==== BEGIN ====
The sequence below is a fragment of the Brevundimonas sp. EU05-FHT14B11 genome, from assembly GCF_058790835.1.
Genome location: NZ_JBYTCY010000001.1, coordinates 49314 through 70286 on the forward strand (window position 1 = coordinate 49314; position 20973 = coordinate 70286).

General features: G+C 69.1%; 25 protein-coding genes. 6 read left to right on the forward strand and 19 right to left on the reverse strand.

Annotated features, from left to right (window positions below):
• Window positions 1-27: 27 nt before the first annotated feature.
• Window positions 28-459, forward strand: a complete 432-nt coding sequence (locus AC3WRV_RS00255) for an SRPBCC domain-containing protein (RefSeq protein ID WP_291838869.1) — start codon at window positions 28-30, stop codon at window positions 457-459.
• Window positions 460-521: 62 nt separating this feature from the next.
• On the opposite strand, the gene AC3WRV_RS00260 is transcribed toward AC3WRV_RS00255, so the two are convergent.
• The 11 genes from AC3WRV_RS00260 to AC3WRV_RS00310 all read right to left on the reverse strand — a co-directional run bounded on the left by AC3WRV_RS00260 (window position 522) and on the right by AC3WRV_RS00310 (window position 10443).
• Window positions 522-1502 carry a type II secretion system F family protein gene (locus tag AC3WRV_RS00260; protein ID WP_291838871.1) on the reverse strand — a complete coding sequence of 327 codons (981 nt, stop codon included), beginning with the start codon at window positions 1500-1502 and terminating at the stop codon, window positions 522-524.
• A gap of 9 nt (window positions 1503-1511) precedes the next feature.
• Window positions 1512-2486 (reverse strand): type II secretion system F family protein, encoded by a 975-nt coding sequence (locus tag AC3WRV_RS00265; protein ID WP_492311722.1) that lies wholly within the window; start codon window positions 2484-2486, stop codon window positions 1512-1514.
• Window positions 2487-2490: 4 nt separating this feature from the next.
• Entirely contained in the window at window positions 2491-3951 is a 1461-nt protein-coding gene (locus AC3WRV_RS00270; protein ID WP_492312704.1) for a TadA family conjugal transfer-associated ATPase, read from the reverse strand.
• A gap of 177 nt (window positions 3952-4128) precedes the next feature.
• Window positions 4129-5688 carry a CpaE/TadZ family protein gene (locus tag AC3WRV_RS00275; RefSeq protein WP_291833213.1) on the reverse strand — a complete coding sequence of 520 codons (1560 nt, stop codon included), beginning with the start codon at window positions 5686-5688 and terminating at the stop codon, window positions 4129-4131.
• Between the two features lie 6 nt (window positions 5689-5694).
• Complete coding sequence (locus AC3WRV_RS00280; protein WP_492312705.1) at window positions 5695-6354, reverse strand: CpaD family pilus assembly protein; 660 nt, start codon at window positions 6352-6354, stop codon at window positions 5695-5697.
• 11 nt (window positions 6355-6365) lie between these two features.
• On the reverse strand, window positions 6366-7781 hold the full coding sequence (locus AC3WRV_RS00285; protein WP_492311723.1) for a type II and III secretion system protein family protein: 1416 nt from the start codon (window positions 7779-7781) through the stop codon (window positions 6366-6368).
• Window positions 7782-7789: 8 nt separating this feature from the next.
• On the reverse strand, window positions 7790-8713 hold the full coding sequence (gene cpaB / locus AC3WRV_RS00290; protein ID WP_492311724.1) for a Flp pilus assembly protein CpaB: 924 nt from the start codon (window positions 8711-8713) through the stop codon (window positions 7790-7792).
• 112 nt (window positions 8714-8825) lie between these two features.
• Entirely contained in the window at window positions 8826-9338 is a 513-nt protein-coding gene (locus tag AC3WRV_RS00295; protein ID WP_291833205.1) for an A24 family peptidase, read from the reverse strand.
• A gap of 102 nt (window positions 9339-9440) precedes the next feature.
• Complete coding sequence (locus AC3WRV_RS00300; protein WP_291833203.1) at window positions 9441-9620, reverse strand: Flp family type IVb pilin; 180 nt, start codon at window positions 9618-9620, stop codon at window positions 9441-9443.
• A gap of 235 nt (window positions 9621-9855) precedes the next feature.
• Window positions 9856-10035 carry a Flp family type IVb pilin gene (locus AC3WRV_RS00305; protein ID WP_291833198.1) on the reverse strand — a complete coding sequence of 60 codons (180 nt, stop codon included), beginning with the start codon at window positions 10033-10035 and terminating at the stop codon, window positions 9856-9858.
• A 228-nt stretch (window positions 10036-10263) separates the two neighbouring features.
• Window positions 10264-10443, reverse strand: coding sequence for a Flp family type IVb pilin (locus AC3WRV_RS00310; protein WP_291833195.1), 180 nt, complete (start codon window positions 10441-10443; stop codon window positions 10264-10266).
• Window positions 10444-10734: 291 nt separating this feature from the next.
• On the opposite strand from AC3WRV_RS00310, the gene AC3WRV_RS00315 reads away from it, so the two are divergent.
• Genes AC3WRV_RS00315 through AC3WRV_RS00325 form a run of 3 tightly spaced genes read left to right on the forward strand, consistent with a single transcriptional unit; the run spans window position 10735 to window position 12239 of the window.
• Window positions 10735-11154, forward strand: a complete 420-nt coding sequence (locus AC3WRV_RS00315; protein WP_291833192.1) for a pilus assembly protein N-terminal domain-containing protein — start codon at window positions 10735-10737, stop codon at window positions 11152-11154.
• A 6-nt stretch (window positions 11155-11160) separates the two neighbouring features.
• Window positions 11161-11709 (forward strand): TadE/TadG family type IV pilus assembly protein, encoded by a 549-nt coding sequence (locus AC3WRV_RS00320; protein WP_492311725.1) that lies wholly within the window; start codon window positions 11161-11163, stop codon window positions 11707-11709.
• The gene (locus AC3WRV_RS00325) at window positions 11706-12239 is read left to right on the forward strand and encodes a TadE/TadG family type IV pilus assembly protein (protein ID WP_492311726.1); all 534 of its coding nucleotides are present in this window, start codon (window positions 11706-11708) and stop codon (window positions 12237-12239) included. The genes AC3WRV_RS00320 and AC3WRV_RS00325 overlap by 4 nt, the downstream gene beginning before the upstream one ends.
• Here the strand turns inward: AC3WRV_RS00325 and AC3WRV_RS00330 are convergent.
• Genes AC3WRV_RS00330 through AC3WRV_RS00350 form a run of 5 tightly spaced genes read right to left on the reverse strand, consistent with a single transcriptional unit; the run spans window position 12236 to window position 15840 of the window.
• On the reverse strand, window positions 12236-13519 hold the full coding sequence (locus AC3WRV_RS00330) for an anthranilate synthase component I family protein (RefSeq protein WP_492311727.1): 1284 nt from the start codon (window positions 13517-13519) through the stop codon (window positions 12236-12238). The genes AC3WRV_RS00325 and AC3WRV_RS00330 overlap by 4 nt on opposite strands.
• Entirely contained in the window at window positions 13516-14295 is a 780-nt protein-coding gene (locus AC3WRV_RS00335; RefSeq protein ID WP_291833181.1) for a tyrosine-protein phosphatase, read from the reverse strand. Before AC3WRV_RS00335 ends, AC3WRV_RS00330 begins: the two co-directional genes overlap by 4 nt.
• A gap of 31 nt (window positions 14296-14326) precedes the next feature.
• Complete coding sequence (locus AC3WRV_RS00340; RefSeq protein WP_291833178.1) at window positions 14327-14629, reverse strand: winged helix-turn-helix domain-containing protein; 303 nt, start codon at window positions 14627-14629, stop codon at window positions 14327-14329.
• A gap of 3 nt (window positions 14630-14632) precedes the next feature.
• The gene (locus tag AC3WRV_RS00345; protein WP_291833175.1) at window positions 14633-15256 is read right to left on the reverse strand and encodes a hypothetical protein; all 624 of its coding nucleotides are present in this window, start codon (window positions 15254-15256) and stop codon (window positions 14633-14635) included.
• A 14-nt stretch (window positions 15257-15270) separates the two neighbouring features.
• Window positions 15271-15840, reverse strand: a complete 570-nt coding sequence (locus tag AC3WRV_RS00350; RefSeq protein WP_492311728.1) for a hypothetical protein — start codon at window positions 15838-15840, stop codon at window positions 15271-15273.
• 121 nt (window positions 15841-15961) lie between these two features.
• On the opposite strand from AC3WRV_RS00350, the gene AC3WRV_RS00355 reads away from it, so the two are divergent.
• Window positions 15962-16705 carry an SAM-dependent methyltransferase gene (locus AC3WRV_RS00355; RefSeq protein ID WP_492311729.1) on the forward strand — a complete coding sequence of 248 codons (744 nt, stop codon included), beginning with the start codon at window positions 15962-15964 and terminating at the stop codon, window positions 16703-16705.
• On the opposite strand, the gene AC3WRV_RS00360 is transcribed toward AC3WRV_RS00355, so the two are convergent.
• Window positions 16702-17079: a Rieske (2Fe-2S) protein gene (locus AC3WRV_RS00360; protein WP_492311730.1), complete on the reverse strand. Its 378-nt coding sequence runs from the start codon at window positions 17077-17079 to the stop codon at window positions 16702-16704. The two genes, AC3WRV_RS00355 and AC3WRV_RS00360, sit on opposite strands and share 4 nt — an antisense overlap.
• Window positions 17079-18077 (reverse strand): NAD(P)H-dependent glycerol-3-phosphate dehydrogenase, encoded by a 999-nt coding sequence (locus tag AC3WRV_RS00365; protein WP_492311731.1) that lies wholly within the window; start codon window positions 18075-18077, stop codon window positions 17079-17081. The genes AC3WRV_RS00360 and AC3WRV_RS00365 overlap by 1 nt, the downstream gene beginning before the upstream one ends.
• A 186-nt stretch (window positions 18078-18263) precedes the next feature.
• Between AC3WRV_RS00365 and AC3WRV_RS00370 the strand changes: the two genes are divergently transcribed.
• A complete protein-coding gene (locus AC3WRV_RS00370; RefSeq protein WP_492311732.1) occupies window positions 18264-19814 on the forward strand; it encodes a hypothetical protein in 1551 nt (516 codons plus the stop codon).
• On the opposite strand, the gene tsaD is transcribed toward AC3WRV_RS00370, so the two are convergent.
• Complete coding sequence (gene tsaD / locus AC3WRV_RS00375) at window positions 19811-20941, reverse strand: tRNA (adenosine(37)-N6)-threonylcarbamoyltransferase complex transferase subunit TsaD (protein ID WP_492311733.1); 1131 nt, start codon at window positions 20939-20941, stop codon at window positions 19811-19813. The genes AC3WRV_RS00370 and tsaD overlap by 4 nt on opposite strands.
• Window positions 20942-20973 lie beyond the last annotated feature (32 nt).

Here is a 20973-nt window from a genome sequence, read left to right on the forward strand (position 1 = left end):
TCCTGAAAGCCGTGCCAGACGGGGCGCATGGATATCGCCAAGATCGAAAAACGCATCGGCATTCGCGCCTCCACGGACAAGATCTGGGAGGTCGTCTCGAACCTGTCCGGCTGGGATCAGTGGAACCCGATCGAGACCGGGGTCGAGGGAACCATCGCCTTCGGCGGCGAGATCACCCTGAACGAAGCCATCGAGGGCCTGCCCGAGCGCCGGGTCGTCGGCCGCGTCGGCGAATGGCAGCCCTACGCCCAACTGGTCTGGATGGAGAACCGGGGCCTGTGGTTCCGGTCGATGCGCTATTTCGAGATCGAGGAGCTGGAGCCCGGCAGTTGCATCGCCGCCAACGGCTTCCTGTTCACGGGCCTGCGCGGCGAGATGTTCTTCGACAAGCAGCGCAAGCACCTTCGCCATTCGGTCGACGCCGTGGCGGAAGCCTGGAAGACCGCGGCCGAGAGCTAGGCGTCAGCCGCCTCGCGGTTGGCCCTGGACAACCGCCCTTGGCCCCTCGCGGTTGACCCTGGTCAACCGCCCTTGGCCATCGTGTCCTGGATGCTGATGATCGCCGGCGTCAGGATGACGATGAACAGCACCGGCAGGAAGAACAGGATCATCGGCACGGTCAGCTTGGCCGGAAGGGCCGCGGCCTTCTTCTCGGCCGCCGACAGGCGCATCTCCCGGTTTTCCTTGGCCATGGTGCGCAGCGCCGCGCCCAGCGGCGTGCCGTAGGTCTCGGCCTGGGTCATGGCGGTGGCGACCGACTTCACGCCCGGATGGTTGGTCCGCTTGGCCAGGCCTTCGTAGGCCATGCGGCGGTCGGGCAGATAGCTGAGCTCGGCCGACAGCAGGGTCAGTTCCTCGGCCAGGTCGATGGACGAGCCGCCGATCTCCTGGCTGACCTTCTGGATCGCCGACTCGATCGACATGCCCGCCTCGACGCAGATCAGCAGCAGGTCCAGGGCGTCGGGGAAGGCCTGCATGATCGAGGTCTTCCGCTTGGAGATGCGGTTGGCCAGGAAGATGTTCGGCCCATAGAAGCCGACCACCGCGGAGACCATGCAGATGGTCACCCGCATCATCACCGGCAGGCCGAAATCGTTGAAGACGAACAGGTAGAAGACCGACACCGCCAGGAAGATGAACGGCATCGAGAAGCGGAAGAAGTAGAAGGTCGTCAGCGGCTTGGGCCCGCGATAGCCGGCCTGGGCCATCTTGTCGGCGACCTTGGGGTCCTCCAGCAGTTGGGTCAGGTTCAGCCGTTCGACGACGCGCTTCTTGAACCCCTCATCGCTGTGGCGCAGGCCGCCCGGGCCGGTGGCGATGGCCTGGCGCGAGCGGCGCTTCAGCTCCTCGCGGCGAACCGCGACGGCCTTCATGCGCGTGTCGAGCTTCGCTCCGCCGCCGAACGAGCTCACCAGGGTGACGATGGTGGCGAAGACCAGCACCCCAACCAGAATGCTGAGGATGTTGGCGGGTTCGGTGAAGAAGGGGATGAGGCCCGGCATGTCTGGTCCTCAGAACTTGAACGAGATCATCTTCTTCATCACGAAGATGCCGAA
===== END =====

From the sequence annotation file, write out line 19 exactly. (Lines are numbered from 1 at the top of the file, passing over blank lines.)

• 11 nt (window positions 6355-6365) lie between these two features.